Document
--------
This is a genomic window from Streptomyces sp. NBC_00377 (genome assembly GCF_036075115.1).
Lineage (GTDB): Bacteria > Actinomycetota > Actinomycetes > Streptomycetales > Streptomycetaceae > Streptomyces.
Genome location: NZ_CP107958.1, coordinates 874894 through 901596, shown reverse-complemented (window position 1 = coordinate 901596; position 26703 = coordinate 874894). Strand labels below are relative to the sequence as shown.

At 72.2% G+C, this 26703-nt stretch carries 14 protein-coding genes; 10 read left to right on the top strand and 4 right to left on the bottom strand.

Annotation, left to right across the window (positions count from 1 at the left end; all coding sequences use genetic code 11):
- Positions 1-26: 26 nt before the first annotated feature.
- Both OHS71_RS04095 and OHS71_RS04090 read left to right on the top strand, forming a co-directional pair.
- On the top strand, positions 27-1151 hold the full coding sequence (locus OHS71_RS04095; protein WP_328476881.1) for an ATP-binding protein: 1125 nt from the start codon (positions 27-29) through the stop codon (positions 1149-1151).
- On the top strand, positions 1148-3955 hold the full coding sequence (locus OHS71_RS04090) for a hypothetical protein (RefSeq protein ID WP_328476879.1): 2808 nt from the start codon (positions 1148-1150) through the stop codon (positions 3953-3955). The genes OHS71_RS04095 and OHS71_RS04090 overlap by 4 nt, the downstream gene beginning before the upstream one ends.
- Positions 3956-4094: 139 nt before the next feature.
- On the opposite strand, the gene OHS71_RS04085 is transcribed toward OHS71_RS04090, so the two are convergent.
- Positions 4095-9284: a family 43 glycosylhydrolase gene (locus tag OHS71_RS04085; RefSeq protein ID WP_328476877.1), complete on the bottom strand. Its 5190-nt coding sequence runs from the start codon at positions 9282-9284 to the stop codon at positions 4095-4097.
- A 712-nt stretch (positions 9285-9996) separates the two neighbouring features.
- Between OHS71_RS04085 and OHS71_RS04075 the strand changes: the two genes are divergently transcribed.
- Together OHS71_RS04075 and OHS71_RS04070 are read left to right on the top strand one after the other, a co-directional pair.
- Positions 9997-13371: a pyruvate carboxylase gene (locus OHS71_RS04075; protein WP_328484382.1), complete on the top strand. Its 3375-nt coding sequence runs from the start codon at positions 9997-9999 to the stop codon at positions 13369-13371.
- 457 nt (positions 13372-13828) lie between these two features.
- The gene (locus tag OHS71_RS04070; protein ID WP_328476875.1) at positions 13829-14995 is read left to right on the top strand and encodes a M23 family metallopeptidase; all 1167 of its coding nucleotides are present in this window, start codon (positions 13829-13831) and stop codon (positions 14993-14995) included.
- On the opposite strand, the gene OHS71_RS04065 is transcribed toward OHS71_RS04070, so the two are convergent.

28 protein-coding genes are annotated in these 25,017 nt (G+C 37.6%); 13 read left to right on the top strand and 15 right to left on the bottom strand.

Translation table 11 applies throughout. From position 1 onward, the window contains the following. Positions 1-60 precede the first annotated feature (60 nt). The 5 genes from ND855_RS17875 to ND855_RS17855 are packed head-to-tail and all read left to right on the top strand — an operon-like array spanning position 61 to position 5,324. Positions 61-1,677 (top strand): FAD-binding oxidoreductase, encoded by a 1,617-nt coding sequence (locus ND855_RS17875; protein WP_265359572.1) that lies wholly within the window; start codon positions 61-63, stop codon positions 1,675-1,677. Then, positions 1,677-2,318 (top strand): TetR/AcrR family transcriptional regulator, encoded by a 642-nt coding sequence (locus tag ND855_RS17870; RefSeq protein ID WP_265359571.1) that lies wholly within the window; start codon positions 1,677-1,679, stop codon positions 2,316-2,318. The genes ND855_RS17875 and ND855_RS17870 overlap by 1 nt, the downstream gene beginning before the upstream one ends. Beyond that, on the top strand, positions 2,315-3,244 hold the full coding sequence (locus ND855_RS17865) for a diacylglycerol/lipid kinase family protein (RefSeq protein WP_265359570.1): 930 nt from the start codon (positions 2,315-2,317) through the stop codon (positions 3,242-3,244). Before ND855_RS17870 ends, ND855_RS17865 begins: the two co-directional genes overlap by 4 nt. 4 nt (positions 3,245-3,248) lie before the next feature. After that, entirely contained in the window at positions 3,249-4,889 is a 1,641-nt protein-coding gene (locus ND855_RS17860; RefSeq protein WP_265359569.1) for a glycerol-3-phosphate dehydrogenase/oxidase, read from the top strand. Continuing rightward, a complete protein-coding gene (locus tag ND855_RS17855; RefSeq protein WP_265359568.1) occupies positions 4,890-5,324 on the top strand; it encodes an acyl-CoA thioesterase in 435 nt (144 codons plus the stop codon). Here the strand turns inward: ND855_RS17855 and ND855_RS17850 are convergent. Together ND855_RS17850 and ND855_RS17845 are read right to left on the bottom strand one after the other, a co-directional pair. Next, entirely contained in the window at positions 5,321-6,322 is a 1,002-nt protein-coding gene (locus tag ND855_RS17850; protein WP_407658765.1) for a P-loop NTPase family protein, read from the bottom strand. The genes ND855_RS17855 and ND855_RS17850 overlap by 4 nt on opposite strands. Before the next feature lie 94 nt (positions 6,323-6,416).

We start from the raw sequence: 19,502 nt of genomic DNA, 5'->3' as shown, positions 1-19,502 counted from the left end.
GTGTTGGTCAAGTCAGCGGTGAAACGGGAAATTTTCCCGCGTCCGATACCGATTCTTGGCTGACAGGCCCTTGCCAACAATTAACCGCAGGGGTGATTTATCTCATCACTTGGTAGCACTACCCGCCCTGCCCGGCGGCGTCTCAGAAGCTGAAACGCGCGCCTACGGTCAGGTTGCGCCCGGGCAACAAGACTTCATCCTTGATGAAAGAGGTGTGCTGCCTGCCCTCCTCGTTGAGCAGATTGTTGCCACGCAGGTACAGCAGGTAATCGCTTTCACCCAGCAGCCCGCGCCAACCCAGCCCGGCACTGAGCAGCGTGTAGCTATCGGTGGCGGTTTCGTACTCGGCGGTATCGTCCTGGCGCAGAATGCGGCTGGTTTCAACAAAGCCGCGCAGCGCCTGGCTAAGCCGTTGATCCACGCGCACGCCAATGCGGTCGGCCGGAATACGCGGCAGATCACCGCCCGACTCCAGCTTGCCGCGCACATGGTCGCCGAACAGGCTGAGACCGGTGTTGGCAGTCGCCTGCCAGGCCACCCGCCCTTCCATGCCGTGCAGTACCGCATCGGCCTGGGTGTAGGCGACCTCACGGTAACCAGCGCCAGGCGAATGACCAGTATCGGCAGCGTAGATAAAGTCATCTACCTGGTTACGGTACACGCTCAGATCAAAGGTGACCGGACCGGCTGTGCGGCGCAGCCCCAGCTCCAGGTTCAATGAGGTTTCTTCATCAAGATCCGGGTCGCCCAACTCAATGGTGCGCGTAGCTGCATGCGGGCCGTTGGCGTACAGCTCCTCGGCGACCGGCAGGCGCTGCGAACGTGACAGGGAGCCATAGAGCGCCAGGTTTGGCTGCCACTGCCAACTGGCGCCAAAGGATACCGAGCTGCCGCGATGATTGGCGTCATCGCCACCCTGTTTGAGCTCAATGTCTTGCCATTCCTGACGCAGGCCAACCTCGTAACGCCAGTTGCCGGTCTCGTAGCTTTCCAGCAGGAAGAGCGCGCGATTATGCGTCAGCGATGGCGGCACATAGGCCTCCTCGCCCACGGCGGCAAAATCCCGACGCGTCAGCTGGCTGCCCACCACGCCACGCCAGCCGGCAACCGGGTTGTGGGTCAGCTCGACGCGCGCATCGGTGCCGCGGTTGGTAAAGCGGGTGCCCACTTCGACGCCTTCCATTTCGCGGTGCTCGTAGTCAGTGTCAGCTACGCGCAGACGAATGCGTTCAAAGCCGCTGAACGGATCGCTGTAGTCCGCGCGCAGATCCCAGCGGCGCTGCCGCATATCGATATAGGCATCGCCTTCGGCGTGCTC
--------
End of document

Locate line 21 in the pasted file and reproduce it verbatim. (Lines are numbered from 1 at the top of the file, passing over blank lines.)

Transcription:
Translation table 11 applies throughout. From position 1 onward, the window contains the following. Positions 1-60 precede the first annotated feature (60 nt). The 5 genes from ND855_RS17875 to ND855_RS17855 are packed head-to-tail and all read left to right on the top strand — an operon-like array spanning position 61 to position 5,324. Positions 61-1,677 (top strand): FAD-binding oxidoreductase, encoded by a 1,617-nt coding sequence (locus ND855_RS17875; protein WP_265359572.1) that lies wholly within the window; start codon positions 61-63, stop codon positions 1,675-1,677. Then, positions 1,677-2,318 (top strand): TetR/AcrR family transcriptional regulator, encoded by a 642-nt coding sequence (locus tag ND855_RS17870; RefSeq protein ID WP_265359571.1) that lies wholly within the window; start codon positions 1,677-1,679, stop codon positions 2,316-2,318. The genes ND855_RS17875 and ND855_RS17870 overlap by 1 nt, the downstream gene beginning before the upstream one ends. Beyond that, on the top strand, positions 2,315-3,244 hold the full coding sequence (locus ND855_RS17865) for a diacylglycerol/lipid kinase family protein (RefSeq protein WP_265359570.1): 930 nt from the start codon (positions 2,315-2,317) through the stop codon (positions 3,242-3,244). Before ND855_RS17870 ends, ND855_RS17865 begins: the two co-directional genes overlap by 4 nt. 4 nt (positions 3,245-3,248) lie before the next feature. After that, entirely contained in the window at positions 3,249-4,889 is a 1,641-nt protein-coding gene (locus ND855_RS17860; RefSeq protein WP_265359569.1) for a glycerol-3-phosphate dehydrogenase/oxidase, read from the top strand. Continuing rightward, a complete protein-coding gene (locus tag ND855_RS17855; RefSeq protein WP_265359568.1) occupies positions 4,890-5,324 on the top strand; it encodes an acyl-CoA thioesterase in 435 nt (144 codons plus the stop codon). Here the strand turns inward: ND855_RS17855 and ND855_RS17850 are convergent. Together ND855_RS17850 and ND855_RS17845 are read right to left on the bottom strand one after the other, a co-directional pair. Next, entirely contained in the window at positions 5,321-6,322 is a 1,002-nt protein-coding gene (locus tag ND855_RS17850; protein WP_407658765.1) for a P-loop NTPase family protein, read from the bottom strand. The genes ND855_RS17855 and ND855_RS17850 overlap by 4 nt on opposite strands. Before the next feature lie 94 nt (positions 6,323-6,416).